Prices paid to generators to help keep the power system stable reached multiyear highs on Wednesday evening.
National Grid Electricity System Operator (ESO) paid £2,242/MWh cashout prices in the balancing mechanism for power at 6-6.30pm as demand outstripped supply on the back of low wind.
That led to a loss of load probability of 37 per cent. The ESO was taking prices of £1,708MWh half an hour later.
Cashout prices previously topped £1,500/MWh in November 2016 (twice) and May 2017. They hit £3,000/MWh at lunchtime on 30 November 2015.
Had the situation occurred a few days earlier, the system operator would have benefitted from around 2GW of headroom due to the Triad mechanism, which incentivises large energy users to reduce grid draw over winter evenings.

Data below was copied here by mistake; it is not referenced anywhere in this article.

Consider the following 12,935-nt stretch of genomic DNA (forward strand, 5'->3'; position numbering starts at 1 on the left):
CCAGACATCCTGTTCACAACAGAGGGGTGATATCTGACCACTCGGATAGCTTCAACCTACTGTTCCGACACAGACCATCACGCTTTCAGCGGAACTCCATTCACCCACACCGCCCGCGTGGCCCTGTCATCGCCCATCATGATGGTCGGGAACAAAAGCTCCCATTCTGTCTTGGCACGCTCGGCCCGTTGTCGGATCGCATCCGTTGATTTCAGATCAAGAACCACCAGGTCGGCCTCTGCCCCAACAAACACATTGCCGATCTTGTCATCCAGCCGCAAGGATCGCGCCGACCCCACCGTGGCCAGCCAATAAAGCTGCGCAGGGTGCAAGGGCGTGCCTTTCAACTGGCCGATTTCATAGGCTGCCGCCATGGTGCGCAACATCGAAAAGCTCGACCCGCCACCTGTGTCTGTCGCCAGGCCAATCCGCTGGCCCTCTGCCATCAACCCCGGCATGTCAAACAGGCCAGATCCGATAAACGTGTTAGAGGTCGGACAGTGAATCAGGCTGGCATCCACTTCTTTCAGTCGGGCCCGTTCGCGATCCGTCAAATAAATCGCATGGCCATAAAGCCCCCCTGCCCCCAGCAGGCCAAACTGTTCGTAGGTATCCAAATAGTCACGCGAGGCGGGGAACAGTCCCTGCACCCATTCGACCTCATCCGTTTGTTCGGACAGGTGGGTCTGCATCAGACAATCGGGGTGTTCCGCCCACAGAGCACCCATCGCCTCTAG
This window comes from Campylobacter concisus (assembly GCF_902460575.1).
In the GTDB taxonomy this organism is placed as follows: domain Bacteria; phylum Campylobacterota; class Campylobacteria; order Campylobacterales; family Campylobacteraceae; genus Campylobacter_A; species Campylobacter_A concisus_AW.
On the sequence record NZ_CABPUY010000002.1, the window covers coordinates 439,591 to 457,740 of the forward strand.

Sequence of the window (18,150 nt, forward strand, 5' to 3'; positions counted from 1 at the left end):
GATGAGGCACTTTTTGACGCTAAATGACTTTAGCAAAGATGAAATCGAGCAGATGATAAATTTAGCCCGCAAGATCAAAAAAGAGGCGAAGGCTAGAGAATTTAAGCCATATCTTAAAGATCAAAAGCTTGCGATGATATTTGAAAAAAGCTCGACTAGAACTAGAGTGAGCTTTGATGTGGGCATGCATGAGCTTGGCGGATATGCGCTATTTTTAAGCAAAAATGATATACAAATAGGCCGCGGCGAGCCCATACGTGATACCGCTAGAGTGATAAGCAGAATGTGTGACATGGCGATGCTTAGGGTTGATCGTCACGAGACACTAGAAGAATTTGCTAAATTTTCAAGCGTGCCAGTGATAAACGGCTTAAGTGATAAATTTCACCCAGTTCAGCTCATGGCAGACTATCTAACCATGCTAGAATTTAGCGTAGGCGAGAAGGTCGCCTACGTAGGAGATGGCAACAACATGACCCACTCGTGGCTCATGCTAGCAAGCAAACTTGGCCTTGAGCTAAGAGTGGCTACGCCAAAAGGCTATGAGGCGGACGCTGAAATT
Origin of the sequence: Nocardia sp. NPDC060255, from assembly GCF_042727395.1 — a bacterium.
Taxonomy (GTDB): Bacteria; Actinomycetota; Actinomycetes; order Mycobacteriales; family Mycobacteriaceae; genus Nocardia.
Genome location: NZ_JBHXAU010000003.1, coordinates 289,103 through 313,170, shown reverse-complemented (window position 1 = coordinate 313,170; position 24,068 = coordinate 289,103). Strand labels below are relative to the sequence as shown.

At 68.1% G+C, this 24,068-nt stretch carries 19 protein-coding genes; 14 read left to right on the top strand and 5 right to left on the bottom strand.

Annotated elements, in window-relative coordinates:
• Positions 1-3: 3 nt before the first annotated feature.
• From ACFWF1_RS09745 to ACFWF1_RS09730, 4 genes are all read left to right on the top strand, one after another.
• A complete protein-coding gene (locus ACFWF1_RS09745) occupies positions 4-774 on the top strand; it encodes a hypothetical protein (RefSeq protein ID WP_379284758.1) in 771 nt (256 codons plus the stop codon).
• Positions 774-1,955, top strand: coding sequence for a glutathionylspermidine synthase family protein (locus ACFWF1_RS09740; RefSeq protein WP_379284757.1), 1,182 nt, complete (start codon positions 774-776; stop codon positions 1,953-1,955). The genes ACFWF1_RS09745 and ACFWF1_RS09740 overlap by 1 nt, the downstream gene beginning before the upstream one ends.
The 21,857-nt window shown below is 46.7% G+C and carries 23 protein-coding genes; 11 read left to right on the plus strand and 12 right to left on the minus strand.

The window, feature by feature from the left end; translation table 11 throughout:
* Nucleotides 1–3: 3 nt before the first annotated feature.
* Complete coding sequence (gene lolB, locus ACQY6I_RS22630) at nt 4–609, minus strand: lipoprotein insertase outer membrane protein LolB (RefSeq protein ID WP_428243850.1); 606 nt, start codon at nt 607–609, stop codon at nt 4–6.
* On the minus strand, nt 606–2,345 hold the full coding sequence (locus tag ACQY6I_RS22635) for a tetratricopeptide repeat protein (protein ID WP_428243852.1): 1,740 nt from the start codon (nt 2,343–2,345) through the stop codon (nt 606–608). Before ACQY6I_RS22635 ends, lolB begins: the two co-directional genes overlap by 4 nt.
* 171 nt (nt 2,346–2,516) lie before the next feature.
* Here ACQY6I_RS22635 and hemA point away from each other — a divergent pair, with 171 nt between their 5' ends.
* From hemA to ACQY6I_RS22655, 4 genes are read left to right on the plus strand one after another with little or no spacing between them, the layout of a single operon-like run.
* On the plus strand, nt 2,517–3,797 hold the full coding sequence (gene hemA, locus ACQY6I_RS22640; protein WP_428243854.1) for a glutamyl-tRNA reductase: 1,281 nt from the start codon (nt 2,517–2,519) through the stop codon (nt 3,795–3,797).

However, Triad runs from November to February and is being scrapped by Ofgem after next winter.
Flexible generators able to access the balancing mechanism would have enjoyed a windfall.
National Grid is working to ensure more sources of flexible power are able to access the balancing mechanism and help keep the power system stable. Its ability to balance intermittent generation is fundamental to enabling net zero while keeping the lights on.
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